Dueling speakers, microphones, protesters, and signs illustrated the deep divide on gay marriage outside of the Supreme Court Tuesday.
As the justices heard oral arguments in the landmark same-sex-marriage case Obergefell v. Hodges, both camps made their own personal cases on the Court's steps. On the south side of the steps, the anti-same-sex-marriage contingent, including Rep. Steve King and Family Research Council president Tony Perkins, evangelized for marriage between one man and one woman.
Just a few feet away, the pro-same-sex-marriage speakers, such as GOP Sen. Mark Kirk of Illinois and a number of married gay couples, spoke of equality and a historic decision. Some of the pro-same-sex-marriage protesters gathered outside of the Court got creative with their signage:
+ Rafael Petry, a software engineer from New York, took the bus down to Washington at 1:30 a.m. to witness what he called an "historic moment." (Rebecca Nelson)
The set of cases the Court is reviewing would basically decide whether the right for gay couples to marry should be established at the federal level—effectively nullifying the existing state bans on same-sex marriage.
In November, a U.S. appellate court denied six separate lawsuits against same-sex-marriage bans in Michigan, Ohio, Kentucky, and Tennessee. The 32 plaintiffs who brought the suits are now bringing their case to the Supreme Court. The Court could hand down its decision as early as this summer.
Same-sex-marriage supporters are arguing that state bans violate the 14th Amendment's Equal Protection Clause, which holds that all U.S. citizens deserve "equal protection of the laws" in every state. Same-sex-marriage opponents, meanwhile, argue that it is an issue best left up to individual state legislatures to decide.
The crux of the case, then, is how the Court defines "equal protection." It's a question that has come before the Supreme Court many times before, including in Plessy v. Ferguson, Brown v. Board of Education, Loving v. Virginia, and more recently, Bush v. Gore.
+Tom Cicero and Darren Nimnicht of New York City. (Rebecca Nelson)
Darren Nimnicht and his husband, Tom Cicero, traveled from New York to be a part of the "historic" occasion. The couple has been together for 39 years and married for seven.
"It's just a huge day," Nimnicht said, choking up. "I'm just glad to be a part of it."
+ Protesters in front of the Supreme Court. (Alex Laughlin)
Justice Anthony Kennedy—often the swing voter on the Court—will be the justice to watch in the case. In U.S. v. Windsor, Kennedy wrote the opinion that the Defense of Marriage Act was unconstitutional, calling it a "federal intrusion on state power."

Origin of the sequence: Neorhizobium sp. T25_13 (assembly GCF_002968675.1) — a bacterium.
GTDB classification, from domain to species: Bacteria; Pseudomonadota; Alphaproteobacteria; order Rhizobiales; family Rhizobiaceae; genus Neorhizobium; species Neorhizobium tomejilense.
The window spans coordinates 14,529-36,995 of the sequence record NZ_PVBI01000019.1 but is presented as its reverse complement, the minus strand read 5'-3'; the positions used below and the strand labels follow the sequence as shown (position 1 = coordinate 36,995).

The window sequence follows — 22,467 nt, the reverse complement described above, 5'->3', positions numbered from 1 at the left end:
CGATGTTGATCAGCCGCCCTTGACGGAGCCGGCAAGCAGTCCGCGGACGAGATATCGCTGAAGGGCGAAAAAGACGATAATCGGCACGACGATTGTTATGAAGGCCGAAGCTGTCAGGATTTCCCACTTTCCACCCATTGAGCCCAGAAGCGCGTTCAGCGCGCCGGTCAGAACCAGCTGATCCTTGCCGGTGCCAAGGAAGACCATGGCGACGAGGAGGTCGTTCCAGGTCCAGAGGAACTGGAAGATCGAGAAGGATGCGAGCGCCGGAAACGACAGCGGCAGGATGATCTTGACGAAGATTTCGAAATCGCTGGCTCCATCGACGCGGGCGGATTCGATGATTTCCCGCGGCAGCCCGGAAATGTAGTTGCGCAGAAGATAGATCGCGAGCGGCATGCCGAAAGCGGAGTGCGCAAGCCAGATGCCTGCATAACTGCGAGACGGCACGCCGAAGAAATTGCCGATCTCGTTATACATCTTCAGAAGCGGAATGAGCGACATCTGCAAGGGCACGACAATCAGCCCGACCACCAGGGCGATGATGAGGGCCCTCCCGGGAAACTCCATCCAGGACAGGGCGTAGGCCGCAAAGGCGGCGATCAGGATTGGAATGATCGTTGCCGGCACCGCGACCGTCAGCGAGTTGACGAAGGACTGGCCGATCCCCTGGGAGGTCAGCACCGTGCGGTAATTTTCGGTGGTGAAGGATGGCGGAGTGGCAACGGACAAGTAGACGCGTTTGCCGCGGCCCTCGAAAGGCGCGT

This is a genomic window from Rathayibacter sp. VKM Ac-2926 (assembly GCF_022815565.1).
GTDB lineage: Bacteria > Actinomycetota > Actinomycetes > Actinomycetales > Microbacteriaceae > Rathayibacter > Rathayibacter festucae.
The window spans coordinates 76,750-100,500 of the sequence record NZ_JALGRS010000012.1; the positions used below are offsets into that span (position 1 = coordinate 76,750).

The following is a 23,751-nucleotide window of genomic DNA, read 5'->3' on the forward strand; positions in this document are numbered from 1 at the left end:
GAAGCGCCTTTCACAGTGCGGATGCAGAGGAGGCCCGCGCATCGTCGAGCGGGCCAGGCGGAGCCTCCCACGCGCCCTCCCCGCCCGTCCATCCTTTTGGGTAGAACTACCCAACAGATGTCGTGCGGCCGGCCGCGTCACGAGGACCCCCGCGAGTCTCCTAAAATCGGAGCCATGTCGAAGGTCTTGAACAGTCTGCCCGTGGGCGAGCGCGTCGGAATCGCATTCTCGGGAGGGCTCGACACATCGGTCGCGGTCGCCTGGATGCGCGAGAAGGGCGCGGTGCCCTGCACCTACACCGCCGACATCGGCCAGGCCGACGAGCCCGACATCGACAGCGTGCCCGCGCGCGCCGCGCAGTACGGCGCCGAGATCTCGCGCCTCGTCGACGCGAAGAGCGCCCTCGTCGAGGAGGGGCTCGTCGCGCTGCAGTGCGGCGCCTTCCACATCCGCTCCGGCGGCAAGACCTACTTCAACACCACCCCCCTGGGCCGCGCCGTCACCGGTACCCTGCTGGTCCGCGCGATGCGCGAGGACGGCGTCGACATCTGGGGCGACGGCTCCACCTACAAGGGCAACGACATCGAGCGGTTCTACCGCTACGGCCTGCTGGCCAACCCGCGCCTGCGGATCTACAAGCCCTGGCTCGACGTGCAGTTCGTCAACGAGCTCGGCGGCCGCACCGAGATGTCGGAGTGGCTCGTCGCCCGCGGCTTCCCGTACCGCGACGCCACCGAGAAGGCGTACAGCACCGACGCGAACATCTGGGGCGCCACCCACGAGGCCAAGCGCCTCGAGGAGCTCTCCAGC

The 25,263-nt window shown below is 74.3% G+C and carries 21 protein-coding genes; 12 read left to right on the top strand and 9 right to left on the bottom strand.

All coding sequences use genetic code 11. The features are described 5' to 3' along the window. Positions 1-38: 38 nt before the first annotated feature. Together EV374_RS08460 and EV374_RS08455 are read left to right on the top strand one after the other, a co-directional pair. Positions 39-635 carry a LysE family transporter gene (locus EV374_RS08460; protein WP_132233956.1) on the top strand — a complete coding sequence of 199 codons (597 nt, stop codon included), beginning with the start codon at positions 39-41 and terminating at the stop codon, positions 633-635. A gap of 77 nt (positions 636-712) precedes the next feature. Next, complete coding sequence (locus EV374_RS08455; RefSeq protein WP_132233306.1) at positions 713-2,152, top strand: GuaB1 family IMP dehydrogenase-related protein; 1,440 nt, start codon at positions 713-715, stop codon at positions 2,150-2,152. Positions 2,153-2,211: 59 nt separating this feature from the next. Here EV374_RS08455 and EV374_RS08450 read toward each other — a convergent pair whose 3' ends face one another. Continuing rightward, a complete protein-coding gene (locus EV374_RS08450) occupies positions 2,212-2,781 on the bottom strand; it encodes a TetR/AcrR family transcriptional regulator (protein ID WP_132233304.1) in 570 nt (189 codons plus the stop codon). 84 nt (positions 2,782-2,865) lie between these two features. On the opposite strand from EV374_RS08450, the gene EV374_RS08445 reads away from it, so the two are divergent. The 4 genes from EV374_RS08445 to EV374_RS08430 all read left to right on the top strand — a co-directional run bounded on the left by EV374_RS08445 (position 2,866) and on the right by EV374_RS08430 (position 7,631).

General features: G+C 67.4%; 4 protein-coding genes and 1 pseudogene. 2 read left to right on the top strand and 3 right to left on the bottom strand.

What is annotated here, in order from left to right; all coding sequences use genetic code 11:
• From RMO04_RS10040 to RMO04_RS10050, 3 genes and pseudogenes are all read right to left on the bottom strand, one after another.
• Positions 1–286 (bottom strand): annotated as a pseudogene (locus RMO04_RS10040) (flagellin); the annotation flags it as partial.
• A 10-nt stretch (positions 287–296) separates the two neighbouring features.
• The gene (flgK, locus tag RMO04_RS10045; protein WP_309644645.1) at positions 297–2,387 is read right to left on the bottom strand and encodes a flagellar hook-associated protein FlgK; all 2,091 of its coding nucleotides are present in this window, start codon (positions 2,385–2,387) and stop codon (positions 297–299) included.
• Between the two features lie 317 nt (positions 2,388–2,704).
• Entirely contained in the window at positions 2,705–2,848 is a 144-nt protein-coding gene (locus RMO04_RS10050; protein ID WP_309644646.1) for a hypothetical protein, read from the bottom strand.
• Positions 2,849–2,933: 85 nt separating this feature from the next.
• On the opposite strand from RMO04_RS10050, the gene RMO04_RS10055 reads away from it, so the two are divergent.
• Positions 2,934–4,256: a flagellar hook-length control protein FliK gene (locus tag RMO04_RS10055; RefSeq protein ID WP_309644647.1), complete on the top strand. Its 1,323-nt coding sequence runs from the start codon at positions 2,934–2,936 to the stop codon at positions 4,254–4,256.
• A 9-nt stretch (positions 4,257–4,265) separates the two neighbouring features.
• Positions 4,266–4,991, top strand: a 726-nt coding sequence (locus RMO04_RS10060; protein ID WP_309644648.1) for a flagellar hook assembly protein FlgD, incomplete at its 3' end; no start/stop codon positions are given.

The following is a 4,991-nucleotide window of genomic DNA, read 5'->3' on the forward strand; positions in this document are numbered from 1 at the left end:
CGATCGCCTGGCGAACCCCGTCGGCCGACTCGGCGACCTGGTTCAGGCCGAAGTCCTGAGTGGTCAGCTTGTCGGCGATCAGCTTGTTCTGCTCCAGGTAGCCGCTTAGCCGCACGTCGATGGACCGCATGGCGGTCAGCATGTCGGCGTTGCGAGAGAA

While DOMA had prevented same-sex couples from having the benefits allotted to straight couples—even in states that had legalized same-sex marriage—this case would do just the opposite. It would establish a federal standard of same-sex marriage, superseding laws in states like Kentucky, Ohio, Michigan, and Tennessee that do not recognize same-sex unions.
+ Members of the DC Sisters, the Abbey of Magnificent Intentions. (Rebecca Nelson)
+ A reporter stands in front of demonstrators at the Supreme Court. (Alex Laughlin)
The case faces staunch opposition from Republicans, especially the party's presidential contenders. Sen. Marco Rubio recently said there is no constitutional right to same-sex marriage, and that the matter should be settled at the state level.
"You have to really have a ridiculous and absurd reading of the U.S. Constitution to reach the conclusion that people have a right to marry someone of the same sex," Rubio told CBN News on Sunday. "The advocates of same-sex marriage refuse to go to the legislatures because they can't win that debate. They don't want to have any debate in society. They want courts to impose it on people."
+ A demonstrator texts on his phone at the Supreme Court. (Alex Laughlin)
+A demonstrator speaks in front of the Supreme Court. (Alex Laughlin)
In the crowd, demonstrators from both sides got into up-close policy arguments. Two women in their 50s, one with a husband and one with a wife, tussled over what kind of parents were suitable to raise children.
Lea Ann Solberg, a school counselor from Indiana who's been married to her wife for eight years, approached Teri Pace, a freelance landscaper from Orange, Va., who held a sign saying "A Child Needs A Mother," and asked her why her children couldn't be raised by two mothers.
"Kids need a mother and a father," Pace said. "When you knock this fundamental block of American culture, it will quickly decline."
Elsewhere in the crowd, Andrew Damron, a 29-year-old attorney from Brooklyn, held high a sign aimed directly at one conservative justice: "Dear Scalia: YOLO."
"For once, just go with what's right" was Damron's message to Justice Antonin Scalia, explaining that his sign was also meant to illustrate the generational divide on same-sex marriage. "He's an older white guy who's about to lose his power to younger people who speak a different language."
This article is from the archive of our partner National Journal.
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